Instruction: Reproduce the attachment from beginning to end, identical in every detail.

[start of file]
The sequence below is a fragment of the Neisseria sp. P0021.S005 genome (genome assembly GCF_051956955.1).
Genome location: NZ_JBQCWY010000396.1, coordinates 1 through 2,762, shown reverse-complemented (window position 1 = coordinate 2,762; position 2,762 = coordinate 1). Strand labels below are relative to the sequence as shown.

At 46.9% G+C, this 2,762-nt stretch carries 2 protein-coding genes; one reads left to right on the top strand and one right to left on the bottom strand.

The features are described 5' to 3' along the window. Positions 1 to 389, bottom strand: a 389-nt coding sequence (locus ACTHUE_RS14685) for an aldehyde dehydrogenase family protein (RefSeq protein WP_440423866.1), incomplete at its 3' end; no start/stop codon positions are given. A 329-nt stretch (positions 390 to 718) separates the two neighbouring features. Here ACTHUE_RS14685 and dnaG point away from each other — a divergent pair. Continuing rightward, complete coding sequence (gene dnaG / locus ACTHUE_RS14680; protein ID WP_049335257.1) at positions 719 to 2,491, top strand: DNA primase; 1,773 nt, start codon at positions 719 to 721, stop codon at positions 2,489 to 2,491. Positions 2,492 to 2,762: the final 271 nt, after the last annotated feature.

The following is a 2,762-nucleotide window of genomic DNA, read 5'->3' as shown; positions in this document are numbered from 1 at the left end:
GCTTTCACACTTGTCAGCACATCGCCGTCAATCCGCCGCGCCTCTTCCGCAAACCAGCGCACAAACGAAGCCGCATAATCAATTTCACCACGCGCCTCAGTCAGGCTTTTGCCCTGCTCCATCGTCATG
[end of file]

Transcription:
The sequence below is a fragment of the Neisseria sp. P0021.S005 genome (genome assembly GCF_051956955.1).
Genome location: NZ_JBQCWY010000396.1, coordinates 1 through 2,762, shown reverse-complemented (window position 1 = coordinate 2,762; position 2,762 = coordinate 1). Strand labels below are relative to the sequence as shown.

At 46.9% G+C, this 2,762-nt stretch carries 2 protein-coding genes; one reads left to right on the top strand and one right to left on the bottom strand.

The features are described 5' to 3' along the window. Positions 1 to 389, bottom strand: a 389-nt coding sequence (locus ACTHUE_RS14685) for an aldehyde dehydrogenase family protein (RefSeq protein WP_440423866.1), incomplete at its 3' end; no start/stop codon positions are given. A 329-nt stretch (positions 390 to 718) separates the two neighbouring features. Here ACTHUE_RS14685 and dnaG point away from each other — a divergent pair. Continuing rightward, complete coding sequence (gene dnaG / locus ACTHUE_RS14680; protein ID WP_049335257.1) at positions 719 to 2,491, top strand: DNA primase; 1,773 nt, start codon at positions 719 to 721, stop codon at positions 2,489 to 2,491. Positions 2,492 to 2,762: the final 271 nt, after the last annotated feature.

The following is a 2,762-nucleotide window of genomic DNA, read 5'->3' as shown; positions in this document are numbered from 1 at the left end:
GCTTTCACACTTGTCAGCACATCGCCGTCAATCCGCCGCGCCTCTTCCGCAAACCAGCGCACAAACGAAGCCGCATAATCAATTTCACCACGCGCCTCAGTCAGGCTTTTGCCCTGCTCCATCGTCATG